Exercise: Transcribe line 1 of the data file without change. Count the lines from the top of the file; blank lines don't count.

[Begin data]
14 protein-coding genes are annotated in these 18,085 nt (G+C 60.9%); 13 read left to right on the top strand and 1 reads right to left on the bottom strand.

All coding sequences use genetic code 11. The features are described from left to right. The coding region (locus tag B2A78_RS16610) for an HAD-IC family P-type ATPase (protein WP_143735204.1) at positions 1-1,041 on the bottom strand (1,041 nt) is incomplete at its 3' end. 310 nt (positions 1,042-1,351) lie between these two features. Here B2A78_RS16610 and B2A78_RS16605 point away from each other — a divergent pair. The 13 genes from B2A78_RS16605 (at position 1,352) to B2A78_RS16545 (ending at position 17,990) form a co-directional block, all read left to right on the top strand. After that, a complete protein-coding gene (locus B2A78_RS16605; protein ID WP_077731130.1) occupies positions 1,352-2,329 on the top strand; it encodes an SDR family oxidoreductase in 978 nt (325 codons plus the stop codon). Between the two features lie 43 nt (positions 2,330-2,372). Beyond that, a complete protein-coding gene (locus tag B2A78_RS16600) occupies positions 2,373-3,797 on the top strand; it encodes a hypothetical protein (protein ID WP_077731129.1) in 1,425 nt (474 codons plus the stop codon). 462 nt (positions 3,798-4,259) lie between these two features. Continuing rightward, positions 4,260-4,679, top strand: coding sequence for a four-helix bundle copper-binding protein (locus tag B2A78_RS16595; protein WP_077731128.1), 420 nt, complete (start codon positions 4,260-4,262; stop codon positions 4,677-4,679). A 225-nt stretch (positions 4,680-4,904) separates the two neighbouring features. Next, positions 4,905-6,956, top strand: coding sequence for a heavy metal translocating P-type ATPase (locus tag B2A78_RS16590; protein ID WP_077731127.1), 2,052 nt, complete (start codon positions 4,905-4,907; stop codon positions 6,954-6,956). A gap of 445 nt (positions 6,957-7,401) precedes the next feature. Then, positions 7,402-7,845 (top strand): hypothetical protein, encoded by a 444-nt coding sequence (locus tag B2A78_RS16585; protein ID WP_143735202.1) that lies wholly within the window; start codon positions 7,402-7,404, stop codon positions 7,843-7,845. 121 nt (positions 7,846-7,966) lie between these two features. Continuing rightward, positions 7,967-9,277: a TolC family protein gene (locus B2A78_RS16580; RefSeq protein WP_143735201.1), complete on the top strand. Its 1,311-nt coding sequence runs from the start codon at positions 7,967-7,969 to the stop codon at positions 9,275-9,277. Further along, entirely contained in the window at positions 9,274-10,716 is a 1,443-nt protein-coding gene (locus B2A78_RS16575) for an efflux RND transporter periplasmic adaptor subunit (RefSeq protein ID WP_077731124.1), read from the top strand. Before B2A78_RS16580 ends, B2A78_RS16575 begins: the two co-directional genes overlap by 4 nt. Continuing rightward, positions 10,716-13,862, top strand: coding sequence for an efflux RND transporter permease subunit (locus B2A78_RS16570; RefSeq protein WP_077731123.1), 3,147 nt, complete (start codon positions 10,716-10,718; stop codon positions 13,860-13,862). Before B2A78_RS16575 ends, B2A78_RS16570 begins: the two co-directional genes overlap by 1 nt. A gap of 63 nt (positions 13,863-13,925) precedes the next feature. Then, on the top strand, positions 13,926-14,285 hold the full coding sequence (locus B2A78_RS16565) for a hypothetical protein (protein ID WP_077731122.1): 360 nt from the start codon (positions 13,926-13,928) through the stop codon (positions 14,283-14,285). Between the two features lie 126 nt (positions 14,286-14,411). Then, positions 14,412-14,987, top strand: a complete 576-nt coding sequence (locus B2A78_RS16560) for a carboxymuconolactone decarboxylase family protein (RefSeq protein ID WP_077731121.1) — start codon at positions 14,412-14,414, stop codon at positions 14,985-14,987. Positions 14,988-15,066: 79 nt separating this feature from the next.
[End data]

14 protein-coding genes are annotated in these 18,085 nt (G+C 60.9%); 13 read left to right on the top strand and 1 reads right to left on the bottom strand.